Cover art by JG Jones

Over time, Adam would escape from the confines of final destruction to again and again return. In fact, in The Power of Shazam from the 90s, this very ‘essence’ of his being was a plot point. Over time, Adam became less a true off-spring of the Wizard’s legacy and more a force in his own right. Sure, he was birthed as Black Adam through the mixture of the Wizard’s power and his own actions, but he became more than that.

By the 2000s, Black Adam had become a character who was much beloved by author Geoff Johns and he went to work including him in aspects of the JSA, Green Lantern, and Brightest Day. Still, despite the many appearances in cross-comic material, the stories which matter the most to Adam come from his love of Isis, Osiris and the tragedy which exists between them.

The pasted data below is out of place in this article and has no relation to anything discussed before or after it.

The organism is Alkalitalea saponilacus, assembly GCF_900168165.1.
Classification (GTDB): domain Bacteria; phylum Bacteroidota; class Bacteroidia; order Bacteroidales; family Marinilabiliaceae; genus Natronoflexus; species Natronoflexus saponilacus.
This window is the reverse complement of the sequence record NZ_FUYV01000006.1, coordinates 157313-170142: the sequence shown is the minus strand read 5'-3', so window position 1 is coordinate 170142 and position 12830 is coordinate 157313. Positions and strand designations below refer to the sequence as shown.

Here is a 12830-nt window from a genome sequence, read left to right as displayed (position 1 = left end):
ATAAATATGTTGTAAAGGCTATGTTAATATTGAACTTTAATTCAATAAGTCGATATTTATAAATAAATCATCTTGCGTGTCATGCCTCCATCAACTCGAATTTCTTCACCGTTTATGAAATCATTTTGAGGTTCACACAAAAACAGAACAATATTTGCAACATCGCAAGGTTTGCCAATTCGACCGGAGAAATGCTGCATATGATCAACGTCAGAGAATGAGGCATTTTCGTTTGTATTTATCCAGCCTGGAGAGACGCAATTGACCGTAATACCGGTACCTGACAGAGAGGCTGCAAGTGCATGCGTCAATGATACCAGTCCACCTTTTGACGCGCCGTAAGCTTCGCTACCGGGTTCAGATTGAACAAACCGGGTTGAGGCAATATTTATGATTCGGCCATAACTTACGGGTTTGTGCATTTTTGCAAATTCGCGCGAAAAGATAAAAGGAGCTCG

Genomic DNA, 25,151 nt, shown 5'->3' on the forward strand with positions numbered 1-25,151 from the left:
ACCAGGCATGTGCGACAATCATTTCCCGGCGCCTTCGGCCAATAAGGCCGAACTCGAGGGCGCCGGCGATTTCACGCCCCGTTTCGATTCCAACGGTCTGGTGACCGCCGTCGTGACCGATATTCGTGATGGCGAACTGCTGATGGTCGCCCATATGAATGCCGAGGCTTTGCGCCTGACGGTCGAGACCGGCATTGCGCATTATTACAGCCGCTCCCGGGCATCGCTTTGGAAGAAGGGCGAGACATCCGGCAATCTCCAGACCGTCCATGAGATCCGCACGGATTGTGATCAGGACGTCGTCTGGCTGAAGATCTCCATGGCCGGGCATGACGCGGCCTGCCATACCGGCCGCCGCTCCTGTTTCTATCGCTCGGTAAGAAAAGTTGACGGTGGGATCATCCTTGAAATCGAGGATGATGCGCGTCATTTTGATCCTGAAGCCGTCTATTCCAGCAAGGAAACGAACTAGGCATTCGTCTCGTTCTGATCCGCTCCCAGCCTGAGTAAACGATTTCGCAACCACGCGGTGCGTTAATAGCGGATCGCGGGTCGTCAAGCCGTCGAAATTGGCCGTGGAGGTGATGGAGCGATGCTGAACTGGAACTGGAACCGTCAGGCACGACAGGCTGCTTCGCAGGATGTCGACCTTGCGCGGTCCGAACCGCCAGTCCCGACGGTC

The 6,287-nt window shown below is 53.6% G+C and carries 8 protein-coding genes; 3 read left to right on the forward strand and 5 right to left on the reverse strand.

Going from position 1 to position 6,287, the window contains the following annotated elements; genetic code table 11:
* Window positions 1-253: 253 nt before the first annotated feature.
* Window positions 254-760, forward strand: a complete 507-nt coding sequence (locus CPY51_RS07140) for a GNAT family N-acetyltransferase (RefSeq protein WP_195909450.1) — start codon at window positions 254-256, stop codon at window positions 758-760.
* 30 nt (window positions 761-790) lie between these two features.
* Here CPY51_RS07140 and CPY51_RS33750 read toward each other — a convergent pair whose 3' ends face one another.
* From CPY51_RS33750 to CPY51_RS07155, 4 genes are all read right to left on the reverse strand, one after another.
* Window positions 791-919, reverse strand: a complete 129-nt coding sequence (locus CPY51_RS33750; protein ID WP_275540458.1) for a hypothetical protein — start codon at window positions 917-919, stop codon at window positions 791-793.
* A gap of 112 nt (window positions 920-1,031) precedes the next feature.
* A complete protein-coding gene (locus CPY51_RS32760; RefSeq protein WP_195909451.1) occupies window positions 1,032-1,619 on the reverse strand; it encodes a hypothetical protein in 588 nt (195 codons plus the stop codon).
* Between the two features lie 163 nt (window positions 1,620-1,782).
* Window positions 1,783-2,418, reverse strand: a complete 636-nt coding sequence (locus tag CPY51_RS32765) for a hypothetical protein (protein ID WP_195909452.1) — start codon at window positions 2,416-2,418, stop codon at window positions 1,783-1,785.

Interior art by Stephen Sadowski

I am not sure how much of this is true, but I believe every author who has worked with Black Adam has seen him as some kind of mixture of impulsive and emotional. When I say emotional, I don’t exactly mean that he is childish and loud, simply that his emotions, for good or ill, run strong and deep.

He has a powerful friendship with Adam Smasher of the JSA, for example. He commits to those who follow him, and he also has those who view him as liberator and savior. I believe, and this is unprovable, that Johns looked back at the first appearance of Adam and saw his rush to dethrone the Pharaoh as his best and worst feature. In terms of ‘best,’ I mean that it was a trait which would yield a clarity of character. It was evident that Adam wanted with power and he wasn’t going to scheme to get it, he would just walk up and take it.

This would also seem to be a sort of awful trait to have as well because if you then lose the power you seized, should you have been proven not strong enough to keep it?